Plenty of good news for Aboriginal health, but plenty of questions remain
The National Aboriginal Community Controlled Health Organisation (NACCHO) welcomes the Budget initiatives targeting Aboriginal and Torres Strait Islander health. These include funding for the COVID-19 vaccine rollout, point-of-care testing, rheumatic fever strategy, bowel cancer screening, workplace training packages for health professionals in rural and remote areas, changes to the Midwife Professional Indemnity Scheme and changes to the Practice Incentives Program (Indigenous Health Incentive). These all seem to be very positive announcements. Also pleasing is the focus on Aboriginal and Torres Strait Islander people in the substantial aged care and mental health packages.
While these announcements are most welcome, there needs to be more clarity concerning implementation. It is important that Aboriginal community-controlled organisations are closely involved in the new initiatives to ensure success.
In Cairns this morning, Donnella Mills, the NACCHO Chair, said, “These Budget measures are very welcome, but we will need to work through the detail before we can be sure that what is proposed will work.
“It is pleasing to see that the NACCHO members are referred to in the Budget Papers in relation to a new role in the aged care sector and other areas. Certainly, the measures announced in the Budget won’t work unless Aboriginal people and organisations are fully involved in the design and delivery.”
The pandemic has proved the success of the model. The network of Aboriginal community-controlled health organisations in combatting COVID-19 shows what happens when local people are empowered to take local action.
Ms Mills said, “We have shown the world what can be done to keep First Nations peoples safe during a global pandemic. In the USA, the Navajo had the highest death rate of any ethnic population. In Australia, not one Aboriginal or Torres Strait Islander person has died.”
NACCHO welcomes the aged care package. The identification of $630m to improve aged care access largely for Aboriginal and Torres Strait Islanders is a significant investment (about 3.6 per cent of the overall package). However, more will need to follow for Aboriginal and Torres Strait Islanders to receive their fair share of aged care (estimated at 7 per cent on population and eligibility).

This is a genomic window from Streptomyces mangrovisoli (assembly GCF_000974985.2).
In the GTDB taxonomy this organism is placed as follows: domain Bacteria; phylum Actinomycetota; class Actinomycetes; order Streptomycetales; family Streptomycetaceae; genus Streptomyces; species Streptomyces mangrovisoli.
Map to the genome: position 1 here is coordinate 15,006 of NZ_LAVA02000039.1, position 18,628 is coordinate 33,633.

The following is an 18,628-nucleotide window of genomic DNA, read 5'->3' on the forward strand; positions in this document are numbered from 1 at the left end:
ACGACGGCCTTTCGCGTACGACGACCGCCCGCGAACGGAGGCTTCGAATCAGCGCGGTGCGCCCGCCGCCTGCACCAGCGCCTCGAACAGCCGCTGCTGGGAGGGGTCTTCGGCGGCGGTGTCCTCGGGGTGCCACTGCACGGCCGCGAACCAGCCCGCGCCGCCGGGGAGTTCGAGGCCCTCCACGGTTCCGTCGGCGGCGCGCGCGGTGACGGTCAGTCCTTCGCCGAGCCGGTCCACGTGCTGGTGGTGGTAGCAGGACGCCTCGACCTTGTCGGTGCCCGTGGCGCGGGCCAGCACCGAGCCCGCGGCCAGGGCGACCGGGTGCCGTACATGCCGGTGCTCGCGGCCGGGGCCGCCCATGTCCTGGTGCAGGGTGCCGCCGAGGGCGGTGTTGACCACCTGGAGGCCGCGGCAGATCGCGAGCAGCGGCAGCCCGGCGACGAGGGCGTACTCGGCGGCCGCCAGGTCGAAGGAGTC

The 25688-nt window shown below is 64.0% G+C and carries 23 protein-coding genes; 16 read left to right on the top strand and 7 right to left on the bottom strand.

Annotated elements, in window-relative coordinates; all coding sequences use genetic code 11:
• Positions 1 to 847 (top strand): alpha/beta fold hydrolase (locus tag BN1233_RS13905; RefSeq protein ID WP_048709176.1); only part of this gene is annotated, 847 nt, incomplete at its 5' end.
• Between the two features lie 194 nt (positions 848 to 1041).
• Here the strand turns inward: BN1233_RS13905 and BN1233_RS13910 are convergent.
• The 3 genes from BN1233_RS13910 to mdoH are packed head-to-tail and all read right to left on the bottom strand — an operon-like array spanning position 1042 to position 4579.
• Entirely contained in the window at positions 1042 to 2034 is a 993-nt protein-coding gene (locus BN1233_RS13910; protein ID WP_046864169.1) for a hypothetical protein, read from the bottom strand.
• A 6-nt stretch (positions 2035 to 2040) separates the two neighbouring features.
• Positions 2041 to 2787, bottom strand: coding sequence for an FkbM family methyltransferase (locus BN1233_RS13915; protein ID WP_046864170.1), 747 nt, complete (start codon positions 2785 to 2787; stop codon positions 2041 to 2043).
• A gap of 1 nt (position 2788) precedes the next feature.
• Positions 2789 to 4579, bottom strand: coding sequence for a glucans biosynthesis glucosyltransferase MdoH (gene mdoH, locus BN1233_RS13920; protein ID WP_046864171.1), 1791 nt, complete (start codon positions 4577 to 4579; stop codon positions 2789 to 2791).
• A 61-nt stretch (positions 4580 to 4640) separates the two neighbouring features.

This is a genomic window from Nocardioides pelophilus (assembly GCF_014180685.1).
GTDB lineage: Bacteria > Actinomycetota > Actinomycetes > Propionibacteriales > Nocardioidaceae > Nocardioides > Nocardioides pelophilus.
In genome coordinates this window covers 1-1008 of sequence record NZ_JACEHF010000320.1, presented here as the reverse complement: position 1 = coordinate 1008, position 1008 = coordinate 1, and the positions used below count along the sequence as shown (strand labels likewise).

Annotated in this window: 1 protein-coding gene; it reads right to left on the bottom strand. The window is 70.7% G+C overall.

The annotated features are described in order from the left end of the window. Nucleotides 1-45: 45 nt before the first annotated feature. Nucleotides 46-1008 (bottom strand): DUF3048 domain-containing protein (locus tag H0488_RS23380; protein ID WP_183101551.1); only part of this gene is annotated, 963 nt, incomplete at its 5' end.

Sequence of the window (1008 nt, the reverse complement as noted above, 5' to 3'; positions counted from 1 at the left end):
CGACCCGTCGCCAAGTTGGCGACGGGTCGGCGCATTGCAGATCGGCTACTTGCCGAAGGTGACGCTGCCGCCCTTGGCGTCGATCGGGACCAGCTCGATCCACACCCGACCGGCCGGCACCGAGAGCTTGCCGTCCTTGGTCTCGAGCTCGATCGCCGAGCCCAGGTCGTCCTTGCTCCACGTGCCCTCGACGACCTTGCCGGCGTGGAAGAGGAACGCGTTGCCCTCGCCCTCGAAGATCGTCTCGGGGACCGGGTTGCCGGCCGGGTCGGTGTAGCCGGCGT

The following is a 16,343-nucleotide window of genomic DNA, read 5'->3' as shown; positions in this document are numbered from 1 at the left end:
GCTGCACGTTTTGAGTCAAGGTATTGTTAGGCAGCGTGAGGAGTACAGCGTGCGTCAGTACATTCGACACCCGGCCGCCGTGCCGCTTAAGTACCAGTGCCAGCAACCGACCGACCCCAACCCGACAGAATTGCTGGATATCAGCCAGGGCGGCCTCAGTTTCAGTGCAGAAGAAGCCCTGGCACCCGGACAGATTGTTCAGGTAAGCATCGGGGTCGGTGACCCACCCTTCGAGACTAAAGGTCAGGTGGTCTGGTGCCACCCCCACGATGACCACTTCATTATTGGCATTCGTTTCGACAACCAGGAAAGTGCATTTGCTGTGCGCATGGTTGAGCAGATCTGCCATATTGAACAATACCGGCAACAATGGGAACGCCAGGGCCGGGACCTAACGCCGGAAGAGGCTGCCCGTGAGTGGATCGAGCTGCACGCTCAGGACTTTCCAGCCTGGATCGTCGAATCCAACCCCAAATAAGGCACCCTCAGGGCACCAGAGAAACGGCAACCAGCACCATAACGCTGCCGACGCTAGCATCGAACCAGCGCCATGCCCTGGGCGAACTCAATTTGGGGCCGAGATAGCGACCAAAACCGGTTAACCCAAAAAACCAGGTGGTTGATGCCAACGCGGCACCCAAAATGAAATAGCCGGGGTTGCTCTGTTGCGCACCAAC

Ms Mills said, “All Australians welcome the overdue investment in aged care. We all want our elders to be loved and cared for with dignity and respect. But Aboriginal and Torres Strait Islanders would like to see the specific details about how the measures will be tailored to our people and our communities and what role our services can play in all of this. We are keen to work with governments to ensure that the new funding is effectively invested. Governments need to start talking to us now, so that these good intentions deliver solid results on the ground for our elders.”
NACCHO also welcomes the increased mental health funding, particularly in suicide prevention. The critical factor for success for the programs for Aboriginal people is if the delivery is through Aboriginal community-controlled organisations, who are trusted by their clients. NACCHO members deliver culturally safe, services in communities dealing with extreme social and economic disadvantage, compounded by intergenerational trauma.
As the auspicing member of the Coalition of Peaks, NACCHO will also closely monitor the promise in the Budget that a genuine Closing the Gap package will be held back until the PM tables the Commonwealth implementation plan in mid-2021. Again, the early signs are positive, but NACCHO will need to see the detail before it can be confident that the measures will succeed.
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